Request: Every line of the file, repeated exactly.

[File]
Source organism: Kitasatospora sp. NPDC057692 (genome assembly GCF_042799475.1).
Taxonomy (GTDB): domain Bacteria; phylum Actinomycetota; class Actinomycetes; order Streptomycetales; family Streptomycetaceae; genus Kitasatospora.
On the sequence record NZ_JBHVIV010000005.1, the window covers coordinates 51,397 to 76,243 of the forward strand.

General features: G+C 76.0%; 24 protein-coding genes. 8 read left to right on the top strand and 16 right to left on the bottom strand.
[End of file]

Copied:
Source organism: Kitasatospora sp. NPDC057692 (genome assembly GCF_042799475.1).
Taxonomy (GTDB): domain Bacteria; phylum Actinomycetota; class Actinomycetes; order Streptomycetales; family Streptomycetaceae; genus Kitasatospora.
On the sequence record NZ_JBHVIV010000005.1, the window covers coordinates 51,397 to 76,243 of the forward strand.

General features: G+C 76.0%; 24 protein-coding genes. 8 read left to right on the top strand and 16 right to left on the bottom strand.